A residential development in Marbella. :: JOSELE-LANZA
The property market in Marbella is recovering and the town is now showing signs of being a leader in this sector. This emblematic town on the Costa del Sol ended last year with a total of 3,115 property sales , a figure which is similar to that of 2007, before the bubble burst. In terms of total figures, Marbella is now in a similar position to Malaga city, where the recovery in the property market has failed to take off and the number of sales has fallen for three consecutive years.
The results for property transactions last year, which have just been released by the Ministry of Development, reveal that Marbella is the Spanish town in which the number of sales has increased the most, by 23.6 per cent.
The Ministry’s statistics include all provincial capitals and towns with more than 100,000 inhabitants. Marbella has ranked higher than Parla (17.2%), Móstoles (12.7%), Guadalajara (12.5 %), Ceuta (10.3%) and Madrid (9.3 %).
In total, in the whole of Spain there were 300,349 property transactions last year, which is a drop of 17.4 per cent compared with 2012.
With this increase, Marbella has achieved its second consecutive year of growth. After 2011, when the number of transactions dropped slightly compared with the previous year, the town registered an increase of 11.5 per cent in 2012 and 23.6 per cent last year and the forecasts for the present year are optimistic.
The increase in property sales in Marbella, although it is the biggest, has not been unique on the Costa del Sol, as other towns have also seen a rise in the number of property transactions.
There were increases in Estepona (9.34%), Mijas (4.1%) and Benalmádena (0.5%). Taken as a whole, the western coast of the province showed an increase of 0.85 per cent, in contrast to a 3.64 per cent decrease in Malaga city and the eastern coast, where there was a drop of 11.5 per cent.
Even so, according to these latest official statistics, the performance of the property sector in the province cannot be considered totally negative if it is compared with Spain as a whole, where only two provinces showed annual increases: Santa Cruz de Tenerife (2.4 %) and Las Palmas (0.6 %). All the others registered a drop in the number of property transactions and, among them, Malaga’s figures were among the best because its decrease of 3.6 per cent (a total of 18,639 transactions), was only greater than that of Alicante, which registered a drop of 1.5 per cent. The remainder of Spanish provinces showed greater falls.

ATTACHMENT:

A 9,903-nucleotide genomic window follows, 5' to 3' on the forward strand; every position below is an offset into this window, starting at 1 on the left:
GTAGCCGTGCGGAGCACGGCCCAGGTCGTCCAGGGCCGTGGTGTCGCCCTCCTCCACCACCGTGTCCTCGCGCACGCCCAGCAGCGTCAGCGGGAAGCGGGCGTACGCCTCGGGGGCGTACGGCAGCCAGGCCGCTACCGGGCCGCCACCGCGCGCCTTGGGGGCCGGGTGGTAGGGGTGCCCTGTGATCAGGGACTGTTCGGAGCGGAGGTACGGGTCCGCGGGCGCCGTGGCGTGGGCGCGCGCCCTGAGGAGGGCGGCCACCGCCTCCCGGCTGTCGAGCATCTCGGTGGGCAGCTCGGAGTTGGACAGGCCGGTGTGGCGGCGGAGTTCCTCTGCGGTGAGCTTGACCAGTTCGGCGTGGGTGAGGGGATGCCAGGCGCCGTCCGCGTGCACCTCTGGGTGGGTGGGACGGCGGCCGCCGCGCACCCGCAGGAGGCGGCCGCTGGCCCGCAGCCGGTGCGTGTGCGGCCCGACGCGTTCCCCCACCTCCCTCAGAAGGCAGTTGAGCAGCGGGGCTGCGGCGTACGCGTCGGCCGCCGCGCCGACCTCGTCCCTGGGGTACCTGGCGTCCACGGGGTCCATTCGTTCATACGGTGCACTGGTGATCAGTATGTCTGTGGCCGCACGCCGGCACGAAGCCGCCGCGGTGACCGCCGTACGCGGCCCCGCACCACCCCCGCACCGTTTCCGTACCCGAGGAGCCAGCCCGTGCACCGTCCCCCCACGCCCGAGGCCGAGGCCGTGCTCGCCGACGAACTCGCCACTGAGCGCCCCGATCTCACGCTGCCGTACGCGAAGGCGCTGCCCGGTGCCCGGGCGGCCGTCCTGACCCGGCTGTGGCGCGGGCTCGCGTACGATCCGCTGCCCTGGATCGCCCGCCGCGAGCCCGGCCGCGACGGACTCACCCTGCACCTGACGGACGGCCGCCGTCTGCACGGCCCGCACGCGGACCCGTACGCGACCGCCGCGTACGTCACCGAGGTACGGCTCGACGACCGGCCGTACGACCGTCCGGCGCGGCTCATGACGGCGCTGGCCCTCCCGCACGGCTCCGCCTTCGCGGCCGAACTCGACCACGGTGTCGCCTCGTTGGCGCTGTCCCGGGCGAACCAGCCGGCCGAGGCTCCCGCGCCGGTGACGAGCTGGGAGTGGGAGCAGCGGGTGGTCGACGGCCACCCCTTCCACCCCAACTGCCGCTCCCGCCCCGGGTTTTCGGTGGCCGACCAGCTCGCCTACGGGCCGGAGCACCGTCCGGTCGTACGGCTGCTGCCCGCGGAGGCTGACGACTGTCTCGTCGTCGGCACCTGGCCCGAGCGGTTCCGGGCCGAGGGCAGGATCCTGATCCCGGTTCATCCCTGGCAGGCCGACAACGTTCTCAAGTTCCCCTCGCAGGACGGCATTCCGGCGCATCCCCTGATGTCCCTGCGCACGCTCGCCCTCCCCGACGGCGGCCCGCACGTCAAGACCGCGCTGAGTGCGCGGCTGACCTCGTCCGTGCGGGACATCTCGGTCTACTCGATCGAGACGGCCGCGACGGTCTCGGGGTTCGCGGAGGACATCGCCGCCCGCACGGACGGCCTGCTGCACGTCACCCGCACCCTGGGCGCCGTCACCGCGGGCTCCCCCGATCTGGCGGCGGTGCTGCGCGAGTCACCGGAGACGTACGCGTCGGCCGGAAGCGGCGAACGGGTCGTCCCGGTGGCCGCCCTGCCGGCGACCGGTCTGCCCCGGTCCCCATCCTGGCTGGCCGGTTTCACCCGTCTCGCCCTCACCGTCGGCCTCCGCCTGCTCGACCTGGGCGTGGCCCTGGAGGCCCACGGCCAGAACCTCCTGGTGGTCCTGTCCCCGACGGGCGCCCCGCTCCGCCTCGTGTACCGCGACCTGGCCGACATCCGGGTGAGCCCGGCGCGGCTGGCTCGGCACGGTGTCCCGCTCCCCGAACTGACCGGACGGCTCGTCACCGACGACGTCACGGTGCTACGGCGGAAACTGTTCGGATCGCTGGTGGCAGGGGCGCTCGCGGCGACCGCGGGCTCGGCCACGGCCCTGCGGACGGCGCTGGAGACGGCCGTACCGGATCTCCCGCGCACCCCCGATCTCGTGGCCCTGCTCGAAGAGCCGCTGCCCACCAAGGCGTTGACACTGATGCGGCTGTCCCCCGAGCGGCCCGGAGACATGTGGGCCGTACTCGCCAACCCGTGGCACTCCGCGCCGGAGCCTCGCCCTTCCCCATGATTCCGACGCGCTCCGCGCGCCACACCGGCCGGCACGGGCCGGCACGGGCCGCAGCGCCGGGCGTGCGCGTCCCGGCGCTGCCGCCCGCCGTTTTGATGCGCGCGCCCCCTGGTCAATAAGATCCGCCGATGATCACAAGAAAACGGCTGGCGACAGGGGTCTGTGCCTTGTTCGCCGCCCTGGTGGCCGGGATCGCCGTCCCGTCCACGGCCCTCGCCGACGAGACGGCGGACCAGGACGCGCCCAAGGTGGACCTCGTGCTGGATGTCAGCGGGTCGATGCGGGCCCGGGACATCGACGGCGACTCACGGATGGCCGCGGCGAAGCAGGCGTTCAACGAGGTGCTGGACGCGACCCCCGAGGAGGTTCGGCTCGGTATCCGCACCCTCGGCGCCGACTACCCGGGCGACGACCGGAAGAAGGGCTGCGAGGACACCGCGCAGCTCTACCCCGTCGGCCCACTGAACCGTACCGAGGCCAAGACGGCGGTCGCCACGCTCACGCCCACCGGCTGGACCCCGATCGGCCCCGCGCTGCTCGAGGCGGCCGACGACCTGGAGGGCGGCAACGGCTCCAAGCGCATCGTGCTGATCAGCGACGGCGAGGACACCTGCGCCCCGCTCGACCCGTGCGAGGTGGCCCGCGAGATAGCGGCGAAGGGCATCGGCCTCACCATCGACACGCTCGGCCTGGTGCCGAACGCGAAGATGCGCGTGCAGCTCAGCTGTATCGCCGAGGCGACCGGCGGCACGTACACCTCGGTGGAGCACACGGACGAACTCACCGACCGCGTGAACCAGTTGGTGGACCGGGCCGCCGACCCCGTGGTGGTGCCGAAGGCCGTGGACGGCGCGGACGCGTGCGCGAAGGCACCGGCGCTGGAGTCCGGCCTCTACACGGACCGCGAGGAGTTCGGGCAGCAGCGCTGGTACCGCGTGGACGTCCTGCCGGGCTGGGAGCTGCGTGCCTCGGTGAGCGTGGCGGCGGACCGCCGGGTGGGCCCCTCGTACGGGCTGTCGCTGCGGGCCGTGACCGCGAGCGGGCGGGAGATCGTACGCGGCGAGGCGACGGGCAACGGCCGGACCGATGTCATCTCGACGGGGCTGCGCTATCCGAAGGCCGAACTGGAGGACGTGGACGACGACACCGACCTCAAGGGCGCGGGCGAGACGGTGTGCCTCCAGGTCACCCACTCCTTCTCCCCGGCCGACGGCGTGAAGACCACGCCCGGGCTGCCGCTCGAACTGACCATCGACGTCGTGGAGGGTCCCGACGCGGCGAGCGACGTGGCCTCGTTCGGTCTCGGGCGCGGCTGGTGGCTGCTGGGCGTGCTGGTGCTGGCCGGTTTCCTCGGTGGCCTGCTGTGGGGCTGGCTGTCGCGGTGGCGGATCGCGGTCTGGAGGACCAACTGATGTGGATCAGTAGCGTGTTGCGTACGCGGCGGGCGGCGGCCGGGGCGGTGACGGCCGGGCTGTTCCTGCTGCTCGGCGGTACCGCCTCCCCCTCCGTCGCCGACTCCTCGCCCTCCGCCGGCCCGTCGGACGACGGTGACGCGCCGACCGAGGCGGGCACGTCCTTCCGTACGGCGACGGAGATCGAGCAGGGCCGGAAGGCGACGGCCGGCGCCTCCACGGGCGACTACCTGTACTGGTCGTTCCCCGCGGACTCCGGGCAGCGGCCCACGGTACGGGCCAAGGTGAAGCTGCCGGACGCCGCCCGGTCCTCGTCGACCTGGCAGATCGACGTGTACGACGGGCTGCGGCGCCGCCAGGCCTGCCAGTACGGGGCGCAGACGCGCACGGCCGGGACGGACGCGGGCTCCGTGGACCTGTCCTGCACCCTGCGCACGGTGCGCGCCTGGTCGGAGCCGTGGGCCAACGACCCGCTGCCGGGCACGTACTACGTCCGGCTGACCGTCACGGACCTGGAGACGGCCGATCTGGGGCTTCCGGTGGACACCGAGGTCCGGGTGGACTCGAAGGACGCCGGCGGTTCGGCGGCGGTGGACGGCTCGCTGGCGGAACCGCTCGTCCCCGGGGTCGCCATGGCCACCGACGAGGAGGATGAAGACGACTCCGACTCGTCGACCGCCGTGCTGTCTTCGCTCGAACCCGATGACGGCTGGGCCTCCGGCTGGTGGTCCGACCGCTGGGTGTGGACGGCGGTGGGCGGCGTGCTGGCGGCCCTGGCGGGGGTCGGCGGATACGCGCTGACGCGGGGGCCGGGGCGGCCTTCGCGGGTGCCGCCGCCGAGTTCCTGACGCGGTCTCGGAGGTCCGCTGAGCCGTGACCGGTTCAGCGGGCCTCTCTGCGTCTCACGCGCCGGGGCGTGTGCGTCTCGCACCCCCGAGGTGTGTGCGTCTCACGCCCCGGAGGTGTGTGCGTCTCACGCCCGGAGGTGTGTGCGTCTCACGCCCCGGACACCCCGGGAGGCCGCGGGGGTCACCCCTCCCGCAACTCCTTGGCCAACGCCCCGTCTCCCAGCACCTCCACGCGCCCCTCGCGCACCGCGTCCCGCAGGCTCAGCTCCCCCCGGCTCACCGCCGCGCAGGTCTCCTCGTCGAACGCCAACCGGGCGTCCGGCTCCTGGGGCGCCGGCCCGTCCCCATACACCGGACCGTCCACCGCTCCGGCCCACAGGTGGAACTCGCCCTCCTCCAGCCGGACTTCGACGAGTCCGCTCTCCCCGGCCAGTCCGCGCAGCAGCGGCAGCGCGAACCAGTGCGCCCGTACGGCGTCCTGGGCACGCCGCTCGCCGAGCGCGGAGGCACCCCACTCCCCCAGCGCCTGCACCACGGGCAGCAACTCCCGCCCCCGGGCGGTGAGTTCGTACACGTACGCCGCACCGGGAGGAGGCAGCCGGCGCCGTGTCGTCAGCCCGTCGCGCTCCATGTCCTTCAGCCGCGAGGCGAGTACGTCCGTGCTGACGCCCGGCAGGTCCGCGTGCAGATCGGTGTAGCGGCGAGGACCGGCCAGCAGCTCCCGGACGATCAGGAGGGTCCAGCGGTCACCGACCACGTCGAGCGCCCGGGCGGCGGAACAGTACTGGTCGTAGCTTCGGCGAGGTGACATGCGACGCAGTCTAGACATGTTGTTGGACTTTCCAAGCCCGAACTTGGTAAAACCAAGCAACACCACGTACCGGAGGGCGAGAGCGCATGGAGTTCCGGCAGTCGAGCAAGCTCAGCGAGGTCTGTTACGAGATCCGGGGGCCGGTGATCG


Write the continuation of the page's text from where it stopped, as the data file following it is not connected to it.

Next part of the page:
These results place Malaga province as one of those which is showing the greatest resistance to the difficult situation which persists in the property sector.
This is also reflected in the global volume of property transactions, where the province, with a total of 393 million euros, occupies second place after Alicante, where the total of operations amounted to 422 million euros.
The Ministry has attributed the discouraging results for Spain overall to the fact that tax relief for a first home came to an end and there was an increase in the rate of IVA on new housing. Officials say that many transactions were brought forward so that they could take place during the final quarter of 2012, especially in December when 69,750 sales took place in that month alone.
According to the Ministry, if these transactions had not been rushed through, the results for 2013 would have been similar to those of 2012.
As a result of these tax changes, in the month of January 2013 only 14,479 properties were registered, which is the lowest figure in recorded history, although the Ministry believes that the effect was diminished as the year progressed.